Opinion

Renewable Energy And Opportunities For Indigenous Empowerment

Reflecting on her experiences working alongside community leaders in the Torres Strait, Honours Fellow Phoebe Evans underscores the value of traditional knowledge and lived Indigenous experience in addressing climate change through renewable energy transitions.

Wind turbines on Thursday Island. Photo by Phoebe Evans.

In the wake of NAIDOC Week, there is no better time to reflect on how to create and support meaningful partnerships with Aboriginal and Torres Strait Islander communities. This is particularly important in building sustainable practices, to turn the challenges of the future into opportunities. In working towards shared goals, the value of learning from traditional knowledge and working collaboratively with Indigenous communities cannot be overstated.

In 2020, I took part in a Service Learning in Indigenous Communities (SLIC) project at the University of Sydney, working in close partnership with Torres Strait Islander community leaders on a climate change and health impact assessment. Placed in an interdisciplinary team of students, we were each challenged to put aside our existing academic assumptions, and instead prioritise a listening-based approach to learning. We interviewed community leaders from the Torres Strait Regional Authority (TSRA) and the Torres Strait Island Regional Council (TSIRC), learning from lived experience about the complex interplay of health and climate change. Moving beyond a vision of climate change as a strictly environmental phenomenon meant understanding not only the physical implications of a warming climate, with its exacerbation of chronic health issues, but also the deeply spiritual and socio-cultural impacts. Ultimately, when culture is so embedded in Country, health becomes impossible to delineate from the changing climate.

“An understanding of Australia’s future, in terms of addressing climate change through renewable energy transitions, is incomplete without incorporating traditional knowledge and lived Indigenous experience.”

Learning to understand the deep entanglements of health and climate through the centring of community voice in the SLIC project was an eye-opening experience for me. Learning from the lived experience and cultural knowledge of Torres Strait Islanders emphasised the multidimensionality of climate change in a way that would not have been possible without close collaboration with community leaders. This collaborative framework has informed my Honours thesis, as my experience with SLIC taught me that an understanding of Australia’s future, in terms of addressing climate change through renewable energy transitions, is incomplete without incorporating traditional knowledge and lived Indigenous experience. Thus, my thesis topic considers how renewable energy can relate to Indigenous empowerment.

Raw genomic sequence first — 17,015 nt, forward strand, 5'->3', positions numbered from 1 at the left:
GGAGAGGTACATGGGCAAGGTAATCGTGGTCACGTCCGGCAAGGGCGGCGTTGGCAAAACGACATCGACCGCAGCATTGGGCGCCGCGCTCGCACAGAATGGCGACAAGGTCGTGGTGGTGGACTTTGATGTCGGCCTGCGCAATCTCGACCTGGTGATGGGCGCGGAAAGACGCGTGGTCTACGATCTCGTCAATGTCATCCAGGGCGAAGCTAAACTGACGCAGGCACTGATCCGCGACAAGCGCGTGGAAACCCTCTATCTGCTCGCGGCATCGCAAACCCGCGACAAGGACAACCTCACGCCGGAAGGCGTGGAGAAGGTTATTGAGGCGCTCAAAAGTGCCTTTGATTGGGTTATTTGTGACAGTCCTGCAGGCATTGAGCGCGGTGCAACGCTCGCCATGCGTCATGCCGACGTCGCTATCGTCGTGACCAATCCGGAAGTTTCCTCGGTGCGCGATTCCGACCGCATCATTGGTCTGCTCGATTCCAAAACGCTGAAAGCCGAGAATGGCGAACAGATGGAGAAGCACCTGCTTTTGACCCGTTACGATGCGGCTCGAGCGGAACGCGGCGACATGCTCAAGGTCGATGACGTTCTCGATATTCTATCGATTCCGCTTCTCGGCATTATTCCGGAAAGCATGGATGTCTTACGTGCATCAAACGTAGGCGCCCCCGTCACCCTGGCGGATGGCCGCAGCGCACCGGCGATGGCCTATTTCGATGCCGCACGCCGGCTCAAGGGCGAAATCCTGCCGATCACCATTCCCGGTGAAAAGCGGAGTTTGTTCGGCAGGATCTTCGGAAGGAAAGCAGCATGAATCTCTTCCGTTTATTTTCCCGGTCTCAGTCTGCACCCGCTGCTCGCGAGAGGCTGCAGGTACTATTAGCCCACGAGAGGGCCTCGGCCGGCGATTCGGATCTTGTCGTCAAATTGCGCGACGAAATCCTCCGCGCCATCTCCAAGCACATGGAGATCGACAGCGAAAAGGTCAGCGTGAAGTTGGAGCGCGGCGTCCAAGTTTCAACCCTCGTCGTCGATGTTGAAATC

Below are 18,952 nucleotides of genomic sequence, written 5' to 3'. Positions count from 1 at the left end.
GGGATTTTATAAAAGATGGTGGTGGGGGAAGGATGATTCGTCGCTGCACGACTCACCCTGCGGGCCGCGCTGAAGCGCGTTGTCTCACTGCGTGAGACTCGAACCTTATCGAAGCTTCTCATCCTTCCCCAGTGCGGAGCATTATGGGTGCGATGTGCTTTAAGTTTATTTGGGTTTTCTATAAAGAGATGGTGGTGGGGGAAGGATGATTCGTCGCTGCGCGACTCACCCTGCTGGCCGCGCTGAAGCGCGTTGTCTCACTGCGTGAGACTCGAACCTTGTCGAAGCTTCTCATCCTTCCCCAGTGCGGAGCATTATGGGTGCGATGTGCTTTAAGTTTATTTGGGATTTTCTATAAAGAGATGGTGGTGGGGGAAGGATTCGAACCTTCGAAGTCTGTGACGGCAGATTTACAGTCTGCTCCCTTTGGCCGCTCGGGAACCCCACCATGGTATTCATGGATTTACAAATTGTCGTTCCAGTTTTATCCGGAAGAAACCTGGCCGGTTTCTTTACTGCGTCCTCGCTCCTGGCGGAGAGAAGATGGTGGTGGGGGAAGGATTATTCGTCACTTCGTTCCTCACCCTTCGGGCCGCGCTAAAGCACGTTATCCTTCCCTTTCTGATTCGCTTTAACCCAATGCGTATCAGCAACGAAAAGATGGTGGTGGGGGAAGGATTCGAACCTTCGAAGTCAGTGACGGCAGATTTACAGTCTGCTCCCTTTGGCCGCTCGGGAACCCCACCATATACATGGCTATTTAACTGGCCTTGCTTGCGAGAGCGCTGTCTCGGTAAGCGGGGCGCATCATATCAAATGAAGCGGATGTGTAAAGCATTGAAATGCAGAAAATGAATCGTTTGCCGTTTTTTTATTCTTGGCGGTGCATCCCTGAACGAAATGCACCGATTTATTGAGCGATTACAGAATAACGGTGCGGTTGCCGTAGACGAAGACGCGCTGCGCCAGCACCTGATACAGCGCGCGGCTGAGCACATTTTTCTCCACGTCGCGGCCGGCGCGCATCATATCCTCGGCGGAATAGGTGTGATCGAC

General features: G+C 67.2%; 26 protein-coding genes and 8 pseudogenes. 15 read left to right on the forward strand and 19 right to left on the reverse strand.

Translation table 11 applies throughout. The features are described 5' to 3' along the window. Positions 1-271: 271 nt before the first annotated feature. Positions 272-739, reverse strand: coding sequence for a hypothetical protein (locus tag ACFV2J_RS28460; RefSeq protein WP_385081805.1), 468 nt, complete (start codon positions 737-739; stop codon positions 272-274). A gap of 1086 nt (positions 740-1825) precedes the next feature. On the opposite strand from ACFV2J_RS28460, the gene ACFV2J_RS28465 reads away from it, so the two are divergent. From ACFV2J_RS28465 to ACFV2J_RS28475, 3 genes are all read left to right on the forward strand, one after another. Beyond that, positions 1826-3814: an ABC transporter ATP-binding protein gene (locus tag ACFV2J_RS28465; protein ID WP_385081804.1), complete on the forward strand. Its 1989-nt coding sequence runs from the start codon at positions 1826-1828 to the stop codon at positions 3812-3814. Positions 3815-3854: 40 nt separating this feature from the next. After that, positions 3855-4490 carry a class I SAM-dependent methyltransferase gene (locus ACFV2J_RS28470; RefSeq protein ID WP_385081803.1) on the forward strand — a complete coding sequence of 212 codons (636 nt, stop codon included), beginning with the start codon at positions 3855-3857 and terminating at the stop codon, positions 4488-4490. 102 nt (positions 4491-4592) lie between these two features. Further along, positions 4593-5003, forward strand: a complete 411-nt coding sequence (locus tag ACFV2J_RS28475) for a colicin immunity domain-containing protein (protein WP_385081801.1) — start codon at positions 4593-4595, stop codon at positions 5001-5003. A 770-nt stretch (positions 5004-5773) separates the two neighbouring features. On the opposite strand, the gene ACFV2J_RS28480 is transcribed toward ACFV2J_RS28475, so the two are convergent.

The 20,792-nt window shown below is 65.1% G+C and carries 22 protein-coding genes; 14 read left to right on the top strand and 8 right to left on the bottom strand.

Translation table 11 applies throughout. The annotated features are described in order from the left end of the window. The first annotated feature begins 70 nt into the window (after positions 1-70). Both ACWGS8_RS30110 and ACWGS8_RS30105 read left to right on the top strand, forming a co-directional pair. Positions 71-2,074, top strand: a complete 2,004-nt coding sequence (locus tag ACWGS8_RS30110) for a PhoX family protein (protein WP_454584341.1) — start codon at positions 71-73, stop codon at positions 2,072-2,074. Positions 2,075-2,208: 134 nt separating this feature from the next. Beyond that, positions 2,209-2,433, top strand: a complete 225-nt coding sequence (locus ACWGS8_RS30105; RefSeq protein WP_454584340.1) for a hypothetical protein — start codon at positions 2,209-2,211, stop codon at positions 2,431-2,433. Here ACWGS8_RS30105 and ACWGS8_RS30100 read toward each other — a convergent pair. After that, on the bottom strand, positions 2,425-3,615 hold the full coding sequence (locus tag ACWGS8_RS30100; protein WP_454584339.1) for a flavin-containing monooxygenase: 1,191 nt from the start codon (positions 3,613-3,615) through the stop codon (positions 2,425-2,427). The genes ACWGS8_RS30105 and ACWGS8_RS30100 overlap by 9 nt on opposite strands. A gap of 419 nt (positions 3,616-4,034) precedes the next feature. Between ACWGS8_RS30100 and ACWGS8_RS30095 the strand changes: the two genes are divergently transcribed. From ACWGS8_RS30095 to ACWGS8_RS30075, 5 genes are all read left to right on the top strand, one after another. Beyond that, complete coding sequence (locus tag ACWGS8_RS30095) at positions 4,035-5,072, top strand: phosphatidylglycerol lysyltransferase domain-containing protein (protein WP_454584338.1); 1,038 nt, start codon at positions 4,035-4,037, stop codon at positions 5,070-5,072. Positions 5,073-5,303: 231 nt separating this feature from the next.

When undertaking research in Indigenous communities however, meaningful collaboration and partnership must be the leading research considerations, to avoid a sense of external exploitation. Community consultation has been the centrepiece of my thesis so far. My previous engagement with Torres Strait Islander community leaders through the SLIC project led me to focus on the Torres Strait Islands as a case study for my thesis. Initial consultations revolved around gauging community concerns by reaching out to existing contacts, with the help of Professor of Practice in Environmental Wellbeing, Melissa Haswell. These early conversations worked to ensure that this topic of renewable energy and Indigenous empowerment aligned with community interests, and would therefore be of relevance and benefit to them. A collaborative research agreement was reached, to enshrine respectful practices and reciprocity, and the centring of Torres Strait Islander voice within my thesis.

These research agreements were reached with two governing bodies in the Torres Strait. The first was TSIRC, with whom I had an existing network due to the SLIC project. TSIRC was formed in 2008 as an amalgamation of fifteen local councils in the Torres Strait, representing the outer islands. Engagement with representatives from TSIRC were in close alignment with SLIC objectives of close collaboration with the community, to understand climate change impacts. A research agreement was also reached with Gur A Baradharaw Kod Torres Strait Sea and Land Council (GBK), which is the native title peak body, representing Traditional Owners across the Torres Strait. Both organisations were invaluable in providing insights into the lived realities of climate change in the Torres Strait, and how sustainable strategies such as renewable energy, when done right, can build a sense of community empowerment.